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Developing Technical Curiosity -- A Marketable Skill
Published
2003, Q3 (February 21, 2007)
By Michael Harvey

Michael Harvey
Michael Harvey

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Every technical writer should have strong writing skills. Just as important, in my judgment, is a keen sense of technical curiosity. As a hiring manager, I look for it in every job applicant I interview. If you do not have this sense naturally, you can develop it.

How do you know if you have a natural sense of "technical curiosity?" When faced with an unfamiliar technical term (for example, SCSI), how do you react? Do your eyes glaze over? Does your head feel as though it is stuffed with straw? Or, instead, do you feel a slight tingle of excitement? Do you feel as if you've opened a compelling detective novel and you're eager to find the clues? If you have the latter reaction, you show a natural technical curiosity.

I did not always have a strong sense of technical curiosity. Before I got my first technical writing job, I would space out at the mention of anything technically forbidding. With the help of a patient mentor, I overcame this inclination and developed technical curiosity. I discovered that once developed, this sense requires regular exercise. Like any natural or acquired skill, the strength of your technical curiosity depends on how regularly and effectively your work it. Try these exercises to develop a sense of technical curiosity and, once developed, keep it sharp.

  • Drill down. Take an unfamiliar technical term and render it into something that any educated person can easily understand. Use on-line resources, such as the TechWeb encyclopedia (http://www.techweb.com/encyclopedia/) to gather definitions. Take those definitions and translate all the terms within them into understandable words.
    For example, consider the term SCSI. First of all, ask yourself is this an acronym, or an abbreviation, or what? When you go to TechWeb, you will discover that it is an acronym for "Small Computer System Interface." You will read that it is a standard hardware interface between PCs and peripheral devices. Reduce the term "hardware interface" into words that anyone could understand, for example, "a computer program that allows peripherals such as disk drives and the central processing unit of a PC to communicate." You will see diagrams and crossreferences in the definition of SCSI. What do the diagrams tell you about the way a PC and peripherals communicate? Where do the cross-references take you? The definition of SCSI also will include terms such as "host adapter," "IDE," and "RAID." What do those terms mean? Reduce their definitions into simple words. Keep drilling down until you have a single, complete, simple definition. This may take time, but it's time well invested.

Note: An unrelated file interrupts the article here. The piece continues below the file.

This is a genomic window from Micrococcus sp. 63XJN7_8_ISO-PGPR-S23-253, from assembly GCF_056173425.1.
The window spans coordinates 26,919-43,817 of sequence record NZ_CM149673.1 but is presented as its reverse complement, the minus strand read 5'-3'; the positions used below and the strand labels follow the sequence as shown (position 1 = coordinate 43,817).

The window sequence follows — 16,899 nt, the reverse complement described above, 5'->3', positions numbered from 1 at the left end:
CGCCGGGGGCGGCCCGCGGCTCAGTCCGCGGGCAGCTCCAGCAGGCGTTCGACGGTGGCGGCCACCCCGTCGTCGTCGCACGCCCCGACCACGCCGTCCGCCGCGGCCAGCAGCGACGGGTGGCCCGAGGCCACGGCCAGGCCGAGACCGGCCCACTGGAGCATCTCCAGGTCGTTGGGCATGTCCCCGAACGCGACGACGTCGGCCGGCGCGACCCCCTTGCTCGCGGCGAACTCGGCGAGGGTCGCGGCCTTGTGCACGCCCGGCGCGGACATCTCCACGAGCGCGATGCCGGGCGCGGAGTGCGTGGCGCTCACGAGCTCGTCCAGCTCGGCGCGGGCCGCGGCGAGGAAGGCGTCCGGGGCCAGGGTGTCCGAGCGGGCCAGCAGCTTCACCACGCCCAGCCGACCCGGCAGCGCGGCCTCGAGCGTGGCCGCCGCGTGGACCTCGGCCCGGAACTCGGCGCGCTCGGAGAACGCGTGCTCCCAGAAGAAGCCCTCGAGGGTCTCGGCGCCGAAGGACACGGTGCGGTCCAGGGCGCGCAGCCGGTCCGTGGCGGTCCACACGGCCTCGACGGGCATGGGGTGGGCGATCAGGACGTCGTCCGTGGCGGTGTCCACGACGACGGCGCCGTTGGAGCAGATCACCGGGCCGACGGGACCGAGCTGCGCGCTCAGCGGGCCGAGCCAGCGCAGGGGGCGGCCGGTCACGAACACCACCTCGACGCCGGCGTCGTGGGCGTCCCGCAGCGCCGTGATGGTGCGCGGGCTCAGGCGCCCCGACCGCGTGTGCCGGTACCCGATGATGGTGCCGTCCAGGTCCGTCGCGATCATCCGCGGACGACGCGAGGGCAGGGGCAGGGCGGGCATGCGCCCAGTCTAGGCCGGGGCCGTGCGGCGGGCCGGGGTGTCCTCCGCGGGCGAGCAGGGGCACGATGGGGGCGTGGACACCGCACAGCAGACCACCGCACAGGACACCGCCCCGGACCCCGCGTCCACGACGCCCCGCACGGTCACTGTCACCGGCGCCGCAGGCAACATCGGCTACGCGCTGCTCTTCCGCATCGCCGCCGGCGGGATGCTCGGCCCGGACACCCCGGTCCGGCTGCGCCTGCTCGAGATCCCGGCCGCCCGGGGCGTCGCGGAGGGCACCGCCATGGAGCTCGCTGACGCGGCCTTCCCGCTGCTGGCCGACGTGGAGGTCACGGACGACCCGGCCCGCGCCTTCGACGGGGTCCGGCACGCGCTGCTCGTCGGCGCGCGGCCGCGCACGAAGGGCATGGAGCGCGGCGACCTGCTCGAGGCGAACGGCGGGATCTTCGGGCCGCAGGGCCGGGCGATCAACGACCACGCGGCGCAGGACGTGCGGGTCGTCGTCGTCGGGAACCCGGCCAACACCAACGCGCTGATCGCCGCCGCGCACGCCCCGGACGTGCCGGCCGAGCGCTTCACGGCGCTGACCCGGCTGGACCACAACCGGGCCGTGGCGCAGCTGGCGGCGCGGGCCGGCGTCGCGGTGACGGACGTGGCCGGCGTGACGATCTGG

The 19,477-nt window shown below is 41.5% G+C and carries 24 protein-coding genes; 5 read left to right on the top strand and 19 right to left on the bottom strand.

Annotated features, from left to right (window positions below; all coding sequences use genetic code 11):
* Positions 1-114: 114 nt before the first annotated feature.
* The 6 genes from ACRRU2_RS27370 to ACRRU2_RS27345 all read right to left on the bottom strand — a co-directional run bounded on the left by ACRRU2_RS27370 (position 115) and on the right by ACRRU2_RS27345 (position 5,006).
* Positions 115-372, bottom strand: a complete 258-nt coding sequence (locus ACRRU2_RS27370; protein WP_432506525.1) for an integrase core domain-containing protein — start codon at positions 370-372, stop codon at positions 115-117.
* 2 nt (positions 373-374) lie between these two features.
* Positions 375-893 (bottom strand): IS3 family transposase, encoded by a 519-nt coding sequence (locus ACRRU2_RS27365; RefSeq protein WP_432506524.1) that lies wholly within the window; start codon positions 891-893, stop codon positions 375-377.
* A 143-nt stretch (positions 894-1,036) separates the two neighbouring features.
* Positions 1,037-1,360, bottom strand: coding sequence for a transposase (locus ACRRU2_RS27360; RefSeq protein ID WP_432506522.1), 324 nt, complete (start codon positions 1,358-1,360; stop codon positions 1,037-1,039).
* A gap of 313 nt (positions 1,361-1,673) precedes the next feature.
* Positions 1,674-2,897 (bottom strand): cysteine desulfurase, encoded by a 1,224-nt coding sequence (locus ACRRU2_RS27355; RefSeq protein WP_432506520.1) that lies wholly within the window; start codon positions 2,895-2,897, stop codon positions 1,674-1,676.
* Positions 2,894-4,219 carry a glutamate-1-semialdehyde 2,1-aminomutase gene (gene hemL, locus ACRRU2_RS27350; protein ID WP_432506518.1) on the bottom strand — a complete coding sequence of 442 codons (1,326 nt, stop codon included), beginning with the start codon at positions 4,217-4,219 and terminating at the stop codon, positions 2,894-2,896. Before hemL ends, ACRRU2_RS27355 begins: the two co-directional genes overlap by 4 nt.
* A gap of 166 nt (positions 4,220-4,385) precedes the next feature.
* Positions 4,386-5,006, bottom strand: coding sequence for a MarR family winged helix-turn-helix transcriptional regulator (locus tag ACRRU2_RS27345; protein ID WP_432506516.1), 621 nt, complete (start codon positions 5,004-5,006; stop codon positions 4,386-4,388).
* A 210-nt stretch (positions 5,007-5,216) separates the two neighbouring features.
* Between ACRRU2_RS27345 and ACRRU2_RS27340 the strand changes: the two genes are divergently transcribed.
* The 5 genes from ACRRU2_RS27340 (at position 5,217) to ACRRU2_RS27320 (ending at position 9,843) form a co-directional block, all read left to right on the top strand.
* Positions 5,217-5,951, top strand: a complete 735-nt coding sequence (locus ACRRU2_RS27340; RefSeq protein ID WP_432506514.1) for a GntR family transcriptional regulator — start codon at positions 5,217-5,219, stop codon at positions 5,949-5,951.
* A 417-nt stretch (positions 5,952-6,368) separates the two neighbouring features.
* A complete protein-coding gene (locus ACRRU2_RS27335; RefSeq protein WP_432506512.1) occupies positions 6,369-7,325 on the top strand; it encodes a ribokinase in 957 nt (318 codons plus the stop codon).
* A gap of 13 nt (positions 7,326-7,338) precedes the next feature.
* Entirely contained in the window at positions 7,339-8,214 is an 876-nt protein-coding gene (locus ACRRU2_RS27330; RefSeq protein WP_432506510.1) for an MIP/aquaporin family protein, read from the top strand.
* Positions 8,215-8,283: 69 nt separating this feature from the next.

• Draw a picture. Whenever someone starts to explain something complicated to me, I ask them to draw a picture on my whiteboard. A diagram can explain more about the relationship of the parts of a system on a single page than several pages of text can. If you have difficulty drawing a picture to explain an idea or a process to someone else, it shows that you need to read more, or consult someone else, or in some other way fill the gaps in your understanding.
  • List the steps. A flow chart can make the steps of a procedure easier to follow. If you are creating such a chart, it can expose gaps in what you know. What happens first? What happens next? Does the outcome of one step influence or determine another? How? If a question mark appears anywhere in the chart you create, you need to do some more research.
  • Study existing pictures or drawings - they are valuable maps If you are installing hardware, find a photograph or a line drawing of it. First, try to comprehend the whole. Then focus on specific parts.

For example, my group is responsible for a setup guide for a NAS server. (Here's a test: what is NAS?) We have line drawings of the components, diagrams of how the components cable together, and drawings of how the cabled components fit inside a rack. When you're following a procedure, a line drawing can be more helpful than a photograph curiosity continued because a drawing can strip away parts extraneous to a particular step.

These techniques apply not only to what you read but what you hear. Think about what's involved with drilling down. Whenever a technical expert uses an unfamiliar acronym in a conversation, I will ask point blank what the acronym stands for, and will discover that they don't know either. I'll go look it up, report what I find, and gain some respect from the expert.

Most of you probably recognize the exercises I've outlined as basic research techniques, applicable to any systematic investigation of any topic. I learned them in graduate school as I studied cognitive psychophysiology. I've used them ever since. Now, so can you. These exercises are surprisingly effective at developing and sharpening not just technical curiosity, but also technical knowledge. As you gain technical knowledge and use it on the job, you become more credible to your manager, your peers, and your subject matter experts. This credibility makes you more marketable, even in a tight job market.

Michael Harvey is Editor of the Carolina Communiqué. He can be reached at mtharvey at yahoo dot com. End of article.

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